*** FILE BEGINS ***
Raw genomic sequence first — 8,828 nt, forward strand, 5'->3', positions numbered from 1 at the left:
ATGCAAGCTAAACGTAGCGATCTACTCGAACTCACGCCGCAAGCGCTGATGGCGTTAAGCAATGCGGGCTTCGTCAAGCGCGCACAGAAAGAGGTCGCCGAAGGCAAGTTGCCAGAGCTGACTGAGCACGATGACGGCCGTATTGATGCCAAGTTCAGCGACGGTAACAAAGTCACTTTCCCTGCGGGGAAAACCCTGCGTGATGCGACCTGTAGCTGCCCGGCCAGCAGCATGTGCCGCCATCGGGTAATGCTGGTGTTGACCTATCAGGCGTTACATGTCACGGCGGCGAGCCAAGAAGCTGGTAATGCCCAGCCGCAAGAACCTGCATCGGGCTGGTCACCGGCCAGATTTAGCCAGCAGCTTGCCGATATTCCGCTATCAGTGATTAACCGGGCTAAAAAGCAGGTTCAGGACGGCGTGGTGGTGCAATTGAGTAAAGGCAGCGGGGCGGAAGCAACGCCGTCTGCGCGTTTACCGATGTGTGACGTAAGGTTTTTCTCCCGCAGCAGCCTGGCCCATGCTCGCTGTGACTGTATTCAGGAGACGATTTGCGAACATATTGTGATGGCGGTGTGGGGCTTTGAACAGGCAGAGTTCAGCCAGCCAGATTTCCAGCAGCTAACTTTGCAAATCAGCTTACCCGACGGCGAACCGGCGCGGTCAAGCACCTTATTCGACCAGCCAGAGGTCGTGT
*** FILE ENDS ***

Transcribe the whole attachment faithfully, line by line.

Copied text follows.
Raw genomic sequence first — 8,828 nt, forward strand, 5'->3', positions numbered from 1 at the left:
ATGCAAGCTAAACGTAGCGATCTACTCGAACTCACGCCGCAAGCGCTGATGGCGTTAAGCAATGCGGGCTTCGTCAAGCGCGCACAGAAAGAGGTCGCCGAAGGCAAGTTGCCAGAGCTGACTGAGCACGATGACGGCCGTATTGATGCCAAGTTCAGCGACGGTAACAAAGTCACTTTCCCTGCGGGGAAAACCCTGCGTGATGCGACCTGTAGCTGCCCGGCCAGCAGCATGTGCCGCCATCGGGTAATGCTGGTGTTGACCTATCAGGCGTTACATGTCACGGCGGCGAGCCAAGAAGCTGGTAATGCCCAGCCGCAAGAACCTGCATCGGGCTGGTCACCGGCCAGATTTAGCCAGCAGCTTGCCGATATTCCGCTATCAGTGATTAACCGGGCTAAAAAGCAGGTTCAGGACGGCGTGGTGGTGCAATTGAGTAAAGGCAGCGGGGCGGAAGCAACGCCGTCTGCGCGTTTACCGATGTGTGACGTAAGGTTTTTCTCCCGCAGCAGCCTGGCCCATGCTCGCTGTGACTGTATTCAGGAGACGATTTGCGAACATATTGTGATGGCGGTGTGGGGCTTTGAACAGGCAGAGTTCAGCCAGCCAGATTTCCAGCAGCTAACTTTGCAAATCAGCTTACCCGACGGCGAACCGGCGCGGTCAAGCACCTTATTCGACCAGCCAGAGGTCGTGT